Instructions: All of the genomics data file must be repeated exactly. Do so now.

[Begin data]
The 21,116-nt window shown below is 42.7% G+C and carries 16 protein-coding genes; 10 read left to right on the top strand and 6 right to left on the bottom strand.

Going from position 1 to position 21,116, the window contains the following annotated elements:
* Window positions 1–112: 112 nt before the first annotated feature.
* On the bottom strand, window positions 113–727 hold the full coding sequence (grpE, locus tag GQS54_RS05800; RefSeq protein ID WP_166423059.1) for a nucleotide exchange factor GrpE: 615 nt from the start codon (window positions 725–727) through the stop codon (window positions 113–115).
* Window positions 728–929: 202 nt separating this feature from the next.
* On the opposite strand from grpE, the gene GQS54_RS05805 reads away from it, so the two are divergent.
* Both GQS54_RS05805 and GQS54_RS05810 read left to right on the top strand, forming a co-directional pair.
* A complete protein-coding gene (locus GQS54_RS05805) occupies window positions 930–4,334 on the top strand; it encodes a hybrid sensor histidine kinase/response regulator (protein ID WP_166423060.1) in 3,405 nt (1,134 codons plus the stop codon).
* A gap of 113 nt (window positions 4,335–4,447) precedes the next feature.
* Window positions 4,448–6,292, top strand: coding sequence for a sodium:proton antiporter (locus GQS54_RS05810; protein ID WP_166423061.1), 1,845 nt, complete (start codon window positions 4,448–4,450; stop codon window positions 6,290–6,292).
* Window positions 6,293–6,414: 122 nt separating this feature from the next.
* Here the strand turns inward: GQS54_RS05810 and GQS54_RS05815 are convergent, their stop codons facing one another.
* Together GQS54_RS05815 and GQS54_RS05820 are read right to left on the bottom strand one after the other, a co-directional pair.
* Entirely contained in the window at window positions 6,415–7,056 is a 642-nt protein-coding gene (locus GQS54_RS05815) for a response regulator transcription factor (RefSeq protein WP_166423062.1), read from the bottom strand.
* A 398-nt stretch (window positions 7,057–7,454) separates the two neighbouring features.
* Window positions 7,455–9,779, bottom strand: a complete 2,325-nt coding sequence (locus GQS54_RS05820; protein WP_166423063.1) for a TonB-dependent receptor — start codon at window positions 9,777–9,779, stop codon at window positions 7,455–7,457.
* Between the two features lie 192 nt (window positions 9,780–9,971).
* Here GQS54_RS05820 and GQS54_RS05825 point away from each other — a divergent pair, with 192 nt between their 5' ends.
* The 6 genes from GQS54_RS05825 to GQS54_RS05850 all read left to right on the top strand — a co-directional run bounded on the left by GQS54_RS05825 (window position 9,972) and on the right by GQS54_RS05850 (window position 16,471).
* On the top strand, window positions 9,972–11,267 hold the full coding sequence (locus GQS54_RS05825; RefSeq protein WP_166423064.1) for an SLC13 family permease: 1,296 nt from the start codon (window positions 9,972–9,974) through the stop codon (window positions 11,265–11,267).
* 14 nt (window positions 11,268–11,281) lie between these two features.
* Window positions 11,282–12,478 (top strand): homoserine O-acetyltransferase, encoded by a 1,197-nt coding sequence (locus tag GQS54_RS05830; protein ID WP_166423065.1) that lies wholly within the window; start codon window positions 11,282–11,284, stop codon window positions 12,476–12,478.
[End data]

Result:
The 21,116-nt window shown below is 42.7% G+C and carries 16 protein-coding genes; 10 read left to right on the top strand and 6 right to left on the bottom strand.

Going from position 1 to position 21,116, the window contains the following annotated elements:
* Window positions 1–112: 112 nt before the first annotated feature.
* On the bottom strand, window positions 113–727 hold the full coding sequence (grpE, locus tag GQS54_RS05800; RefSeq protein ID WP_166423059.1) for a nucleotide exchange factor GrpE: 615 nt from the start codon (window positions 725–727) through the stop codon (window positions 113–115).
* Window positions 728–929: 202 nt separating this feature from the next.
* On the opposite strand from grpE, the gene GQS54_RS05805 reads away from it, so the two are divergent.
* Both GQS54_RS05805 and GQS54_RS05810 read left to right on the top strand, forming a co-directional pair.
* A complete protein-coding gene (locus GQS54_RS05805) occupies window positions 930–4,334 on the top strand; it encodes a hybrid sensor histidine kinase/response regulator (protein ID WP_166423060.1) in 3,405 nt (1,134 codons plus the stop codon).
* A gap of 113 nt (window positions 4,335–4,447) precedes the next feature.
* Window positions 4,448–6,292, top strand: coding sequence for a sodium:proton antiporter (locus GQS54_RS05810; protein ID WP_166423061.1), 1,845 nt, complete (start codon window positions 4,448–4,450; stop codon window positions 6,290–6,292).
* Window positions 6,293–6,414: 122 nt separating this feature from the next.
* Here the strand turns inward: GQS54_RS05810 and GQS54_RS05815 are convergent, their stop codons facing one another.
* Together GQS54_RS05815 and GQS54_RS05820 are read right to left on the bottom strand one after the other, a co-directional pair.
* Entirely contained in the window at window positions 6,415–7,056 is a 642-nt protein-coding gene (locus GQS54_RS05815) for a response regulator transcription factor (RefSeq protein WP_166423062.1), read from the bottom strand.
* A 398-nt stretch (window positions 7,057–7,454) separates the two neighbouring features.
* Window positions 7,455–9,779, bottom strand: a complete 2,325-nt coding sequence (locus GQS54_RS05820; protein WP_166423063.1) for a TonB-dependent receptor — start codon at window positions 9,777–9,779, stop codon at window positions 7,455–7,457.
* Between the two features lie 192 nt (window positions 9,780–9,971).
* Here GQS54_RS05820 and GQS54_RS05825 point away from each other — a divergent pair, with 192 nt between their 5' ends.
* The 6 genes from GQS54_RS05825 to GQS54_RS05850 all read left to right on the top strand — a co-directional run bounded on the left by GQS54_RS05825 (window position 9,972) and on the right by GQS54_RS05850 (window position 16,471).
* On the top strand, window positions 9,972–11,267 hold the full coding sequence (locus GQS54_RS05825; RefSeq protein WP_166423064.1) for an SLC13 family permease: 1,296 nt from the start codon (window positions 9,972–9,974) through the stop codon (window positions 11,265–11,267).
* 14 nt (window positions 11,268–11,281) lie between these two features.
* Window positions 11,282–12,478 (top strand): homoserine O-acetyltransferase, encoded by a 1,197-nt coding sequence (locus tag GQS54_RS05830; protein ID WP_166423065.1) that lies wholly within the window; start codon window positions 11,282–11,284, stop codon window positions 12,476–12,478.